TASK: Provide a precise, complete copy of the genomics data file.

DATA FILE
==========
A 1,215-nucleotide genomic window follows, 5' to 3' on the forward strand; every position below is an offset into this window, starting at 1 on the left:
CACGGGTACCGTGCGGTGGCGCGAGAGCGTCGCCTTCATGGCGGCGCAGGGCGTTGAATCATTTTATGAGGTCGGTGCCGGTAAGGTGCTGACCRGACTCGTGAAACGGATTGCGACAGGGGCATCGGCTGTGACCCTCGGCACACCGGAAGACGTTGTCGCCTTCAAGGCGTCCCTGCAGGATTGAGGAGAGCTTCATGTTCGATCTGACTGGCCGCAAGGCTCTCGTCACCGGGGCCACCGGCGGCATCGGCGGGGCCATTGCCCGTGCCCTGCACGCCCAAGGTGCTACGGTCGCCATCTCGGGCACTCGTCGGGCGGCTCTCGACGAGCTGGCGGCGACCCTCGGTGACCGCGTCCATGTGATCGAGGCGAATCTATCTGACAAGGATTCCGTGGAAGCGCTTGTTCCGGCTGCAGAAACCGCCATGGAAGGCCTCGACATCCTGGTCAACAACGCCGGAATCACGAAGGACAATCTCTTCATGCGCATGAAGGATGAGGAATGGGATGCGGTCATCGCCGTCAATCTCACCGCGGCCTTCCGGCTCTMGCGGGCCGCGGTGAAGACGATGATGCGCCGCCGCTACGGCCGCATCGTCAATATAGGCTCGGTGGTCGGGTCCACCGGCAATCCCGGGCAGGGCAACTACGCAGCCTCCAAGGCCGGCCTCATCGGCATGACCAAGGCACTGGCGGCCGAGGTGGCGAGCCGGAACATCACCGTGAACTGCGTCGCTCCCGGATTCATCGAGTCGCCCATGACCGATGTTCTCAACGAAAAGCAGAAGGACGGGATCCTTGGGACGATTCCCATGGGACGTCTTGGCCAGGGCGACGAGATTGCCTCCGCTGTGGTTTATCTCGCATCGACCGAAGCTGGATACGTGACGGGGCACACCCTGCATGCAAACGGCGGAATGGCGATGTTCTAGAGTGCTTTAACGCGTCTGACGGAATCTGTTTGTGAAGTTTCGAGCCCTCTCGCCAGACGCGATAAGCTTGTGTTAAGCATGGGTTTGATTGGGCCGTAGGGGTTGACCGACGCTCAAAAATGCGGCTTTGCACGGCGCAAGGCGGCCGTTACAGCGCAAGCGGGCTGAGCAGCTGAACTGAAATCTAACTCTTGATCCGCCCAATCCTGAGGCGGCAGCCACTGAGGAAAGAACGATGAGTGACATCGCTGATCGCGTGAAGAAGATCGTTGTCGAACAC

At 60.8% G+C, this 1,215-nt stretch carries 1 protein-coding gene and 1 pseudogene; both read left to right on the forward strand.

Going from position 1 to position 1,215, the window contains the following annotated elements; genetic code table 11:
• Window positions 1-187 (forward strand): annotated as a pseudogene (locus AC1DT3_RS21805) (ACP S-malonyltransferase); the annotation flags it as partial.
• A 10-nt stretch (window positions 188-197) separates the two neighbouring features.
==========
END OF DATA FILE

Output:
A 1,215-nucleotide genomic window follows, 5' to 3' on the forward strand; every position below is an offset into this window, starting at 1 on the left:
CACGGGTACCGTGCGGTGGCGCGAGAGCGTCGCCTTCATGGCGGCGCAGGGCGTTGAATCATTTTATGAGGTCGGTGCCGGTAAGGTGCTGACCRGACTCGTGAAACGGATTGCGACAGGGGCATCGGCTGTGACCCTCGGCACACCGGAAGACGTTGTCGCCTTCAAGGCGTCCCTGCAGGATTGAGGAGAGCTTCATGTTCGATCTGACTGGCCGCAAGGCTCTCGTCACCGGGGCCACCGGCGGCATCGGCGGGGCCATTGCCCGTGCCCTGCACGCCCAAGGTGCTACGGTCGCCATCTCGGGCACTCGTCGGGCGGCTCTCGACGAGCTGGCGGCGACCCTCGGTGACCGCGTCCATGTGATCGAGGCGAATCTATCTGACAAGGATTCCGTGGAAGCGCTTGTTCCGGCTGCAGAAACCGCCATGGAAGGCCTCGACATCCTGGTCAACAACGCCGGAATCACGAAGGACAATCTCTTCATGCGCATGAAGGATGAGGAATGGGATGCGGTCATCGCCGTCAATCTCACCGCGGCCTTCCGGCTCTMGCGGGCCGCGGTGAAGACGATGATGCGCCGCCGCTACGGCCGCATCGTCAATATAGGCTCGGTGGTCGGGTCCACCGGCAATCCCGGGCAGGGCAACTACGCAGCCTCCAAGGCCGGCCTCATCGGCATGACCAAGGCACTGGCGGCCGAGGTGGCGAGCCGGAACATCACCGTGAACTGCGTCGCTCCCGGATTCATCGAGTCGCCCATGACCGATGTTCTCAACGAAAAGCAGAAGGACGGGATCCTTGGGACGATTCCCATGGGACGTCTTGGCCAGGGCGACGAGATTGCCTCCGCTGTGGTTTATCTCGCATCGACCGAAGCTGGATACGTGACGGGGCACACCCTGCATGCAAACGGCGGAATGGCGATGTTCTAGAGTGCTTTAACGCGTCTGACGGAATCTGTTTGTGAAGTTTCGAGCCCTCTCGCCAGACGCGATAAGCTTGTGTTAAGCATGGGTTTGATTGGGCCGTAGGGGTTGACCGACGCTCAAAAATGCGGCTTTGCACGGCGCAAGGCGGCCGTTACAGCGCAAGCGGGCTGAGCAGCTGAACTGAAATCTAACTCTTGATCCGCCCAATCCTGAGGCGGCAGCCACTGAGGAAAGAACGATGAGTGACATCGCTGATCGCGTGAAGAAGATCGTTGTCGAACAC

At 60.8% G+C, this 1,215-nt stretch carries 1 protein-coding gene and 1 pseudogene; both read left to right on the forward strand.

Going from position 1 to position 1,215, the window contains the following annotated elements; genetic code table 11:
• Window positions 1-187 (forward strand): annotated as a pseudogene (locus AC1DT3_RS21805) (ACP S-malonyltransferase); the annotation flags it as partial.
• A 10-nt stretch (window positions 188-197) separates the two neighbouring features.